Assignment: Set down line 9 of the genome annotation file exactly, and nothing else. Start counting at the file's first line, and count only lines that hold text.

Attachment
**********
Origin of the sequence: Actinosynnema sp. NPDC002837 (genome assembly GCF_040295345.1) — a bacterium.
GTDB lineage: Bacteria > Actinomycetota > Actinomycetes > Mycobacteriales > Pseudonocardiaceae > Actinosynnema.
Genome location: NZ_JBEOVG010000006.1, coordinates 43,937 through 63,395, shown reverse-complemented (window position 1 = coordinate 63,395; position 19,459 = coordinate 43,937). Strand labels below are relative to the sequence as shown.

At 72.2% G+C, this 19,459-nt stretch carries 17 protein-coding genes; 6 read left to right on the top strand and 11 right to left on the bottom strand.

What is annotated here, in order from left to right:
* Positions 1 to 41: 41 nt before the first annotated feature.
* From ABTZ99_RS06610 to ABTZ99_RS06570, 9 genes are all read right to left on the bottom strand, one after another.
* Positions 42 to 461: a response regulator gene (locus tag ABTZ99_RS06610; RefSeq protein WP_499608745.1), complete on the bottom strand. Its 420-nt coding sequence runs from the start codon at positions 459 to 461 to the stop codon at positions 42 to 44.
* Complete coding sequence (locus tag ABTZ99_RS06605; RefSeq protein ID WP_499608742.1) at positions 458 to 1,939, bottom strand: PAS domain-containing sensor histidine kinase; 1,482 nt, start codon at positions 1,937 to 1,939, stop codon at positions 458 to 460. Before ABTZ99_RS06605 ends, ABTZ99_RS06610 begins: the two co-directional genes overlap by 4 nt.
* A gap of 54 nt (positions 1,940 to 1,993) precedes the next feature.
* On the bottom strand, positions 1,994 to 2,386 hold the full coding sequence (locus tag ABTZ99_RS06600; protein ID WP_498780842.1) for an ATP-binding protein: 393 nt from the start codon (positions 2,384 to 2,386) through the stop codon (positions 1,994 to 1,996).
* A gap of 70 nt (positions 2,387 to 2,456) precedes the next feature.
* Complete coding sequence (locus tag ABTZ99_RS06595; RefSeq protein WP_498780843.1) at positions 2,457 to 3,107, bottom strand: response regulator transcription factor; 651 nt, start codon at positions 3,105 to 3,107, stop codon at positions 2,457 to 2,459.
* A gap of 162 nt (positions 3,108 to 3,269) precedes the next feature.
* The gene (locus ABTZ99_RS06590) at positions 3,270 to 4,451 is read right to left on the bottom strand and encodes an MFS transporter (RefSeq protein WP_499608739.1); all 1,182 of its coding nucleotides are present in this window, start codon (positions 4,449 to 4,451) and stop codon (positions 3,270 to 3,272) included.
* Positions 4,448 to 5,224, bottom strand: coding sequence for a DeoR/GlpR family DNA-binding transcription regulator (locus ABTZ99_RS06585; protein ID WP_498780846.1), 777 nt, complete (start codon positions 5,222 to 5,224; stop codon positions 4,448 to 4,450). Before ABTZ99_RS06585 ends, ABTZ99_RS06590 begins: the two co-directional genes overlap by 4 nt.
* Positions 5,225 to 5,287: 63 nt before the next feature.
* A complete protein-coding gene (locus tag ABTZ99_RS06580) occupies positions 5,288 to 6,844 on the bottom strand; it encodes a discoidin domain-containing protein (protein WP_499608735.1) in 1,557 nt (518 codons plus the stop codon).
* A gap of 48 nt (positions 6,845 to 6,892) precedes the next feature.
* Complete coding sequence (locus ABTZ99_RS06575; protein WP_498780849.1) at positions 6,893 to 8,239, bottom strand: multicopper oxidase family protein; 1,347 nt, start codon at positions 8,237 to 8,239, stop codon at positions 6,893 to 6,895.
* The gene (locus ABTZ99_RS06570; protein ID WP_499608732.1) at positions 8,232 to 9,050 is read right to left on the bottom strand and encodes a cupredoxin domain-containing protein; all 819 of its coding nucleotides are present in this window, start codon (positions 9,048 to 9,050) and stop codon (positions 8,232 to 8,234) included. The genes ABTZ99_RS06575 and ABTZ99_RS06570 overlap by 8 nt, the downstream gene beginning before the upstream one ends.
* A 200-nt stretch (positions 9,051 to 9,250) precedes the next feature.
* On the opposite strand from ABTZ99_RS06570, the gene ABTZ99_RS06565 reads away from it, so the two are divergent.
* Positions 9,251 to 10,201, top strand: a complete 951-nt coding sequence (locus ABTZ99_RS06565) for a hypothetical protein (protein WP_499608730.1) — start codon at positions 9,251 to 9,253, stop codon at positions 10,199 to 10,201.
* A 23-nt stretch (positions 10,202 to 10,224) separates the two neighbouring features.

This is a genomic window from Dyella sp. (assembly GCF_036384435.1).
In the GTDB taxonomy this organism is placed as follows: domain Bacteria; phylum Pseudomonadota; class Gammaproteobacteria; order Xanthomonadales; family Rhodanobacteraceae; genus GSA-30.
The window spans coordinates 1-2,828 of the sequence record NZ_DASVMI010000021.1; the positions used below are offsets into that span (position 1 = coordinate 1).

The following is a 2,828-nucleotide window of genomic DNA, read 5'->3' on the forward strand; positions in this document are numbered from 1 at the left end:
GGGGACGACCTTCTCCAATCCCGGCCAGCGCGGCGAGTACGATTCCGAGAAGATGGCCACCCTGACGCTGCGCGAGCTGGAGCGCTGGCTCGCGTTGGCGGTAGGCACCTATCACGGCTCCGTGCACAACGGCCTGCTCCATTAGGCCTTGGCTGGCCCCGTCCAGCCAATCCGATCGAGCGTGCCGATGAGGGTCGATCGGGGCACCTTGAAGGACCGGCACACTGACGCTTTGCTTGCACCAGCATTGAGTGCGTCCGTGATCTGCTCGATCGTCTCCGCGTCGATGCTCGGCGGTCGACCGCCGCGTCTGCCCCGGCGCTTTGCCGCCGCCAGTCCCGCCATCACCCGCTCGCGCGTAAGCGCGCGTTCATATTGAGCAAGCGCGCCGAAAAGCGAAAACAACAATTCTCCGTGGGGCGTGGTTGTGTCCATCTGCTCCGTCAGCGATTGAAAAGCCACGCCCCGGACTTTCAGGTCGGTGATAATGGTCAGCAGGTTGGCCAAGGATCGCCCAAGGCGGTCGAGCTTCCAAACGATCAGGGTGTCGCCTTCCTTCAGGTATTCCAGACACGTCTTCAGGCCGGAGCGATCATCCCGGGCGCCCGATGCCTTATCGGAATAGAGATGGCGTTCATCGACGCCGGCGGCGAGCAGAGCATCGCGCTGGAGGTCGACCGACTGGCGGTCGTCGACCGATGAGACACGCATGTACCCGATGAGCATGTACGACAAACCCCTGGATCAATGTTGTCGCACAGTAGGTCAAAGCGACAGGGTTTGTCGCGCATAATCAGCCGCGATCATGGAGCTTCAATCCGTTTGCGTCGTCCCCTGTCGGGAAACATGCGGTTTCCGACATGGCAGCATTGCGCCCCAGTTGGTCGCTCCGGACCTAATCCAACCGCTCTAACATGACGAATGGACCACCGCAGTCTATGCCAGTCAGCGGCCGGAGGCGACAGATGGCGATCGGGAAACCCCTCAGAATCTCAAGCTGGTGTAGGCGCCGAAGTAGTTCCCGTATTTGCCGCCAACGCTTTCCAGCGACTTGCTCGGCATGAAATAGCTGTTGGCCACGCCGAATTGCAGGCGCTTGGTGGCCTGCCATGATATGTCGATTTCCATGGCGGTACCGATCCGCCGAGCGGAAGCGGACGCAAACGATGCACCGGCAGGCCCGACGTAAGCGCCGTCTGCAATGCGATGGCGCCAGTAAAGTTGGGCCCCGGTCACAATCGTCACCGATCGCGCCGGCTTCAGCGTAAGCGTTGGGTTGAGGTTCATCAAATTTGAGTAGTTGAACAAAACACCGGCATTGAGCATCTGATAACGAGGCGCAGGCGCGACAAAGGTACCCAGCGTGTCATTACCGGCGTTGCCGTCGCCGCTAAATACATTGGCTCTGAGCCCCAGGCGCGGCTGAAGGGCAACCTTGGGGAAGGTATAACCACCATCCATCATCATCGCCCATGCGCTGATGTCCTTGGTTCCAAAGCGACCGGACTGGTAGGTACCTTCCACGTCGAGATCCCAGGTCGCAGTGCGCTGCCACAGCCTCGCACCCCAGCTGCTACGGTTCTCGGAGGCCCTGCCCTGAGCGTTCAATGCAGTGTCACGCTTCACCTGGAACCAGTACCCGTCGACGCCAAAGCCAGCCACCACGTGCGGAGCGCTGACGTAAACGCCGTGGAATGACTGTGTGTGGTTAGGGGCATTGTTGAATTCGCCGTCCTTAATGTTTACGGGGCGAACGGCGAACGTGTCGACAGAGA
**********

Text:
* Complete coding sequence (locus tag ABTZ99_RS06605; RefSeq protein ID WP_499608742.1) at positions 458 to 1,939, bottom strand: PAS domain-containing sensor histidine kinase; 1,482 nt, start codon at positions 1,937 to 1,939, stop codon at positions 458 to 460. Before ABTZ99_RS06605 ends, ABTZ99_RS06610 begins: the two co-directional genes overlap by 4 nt.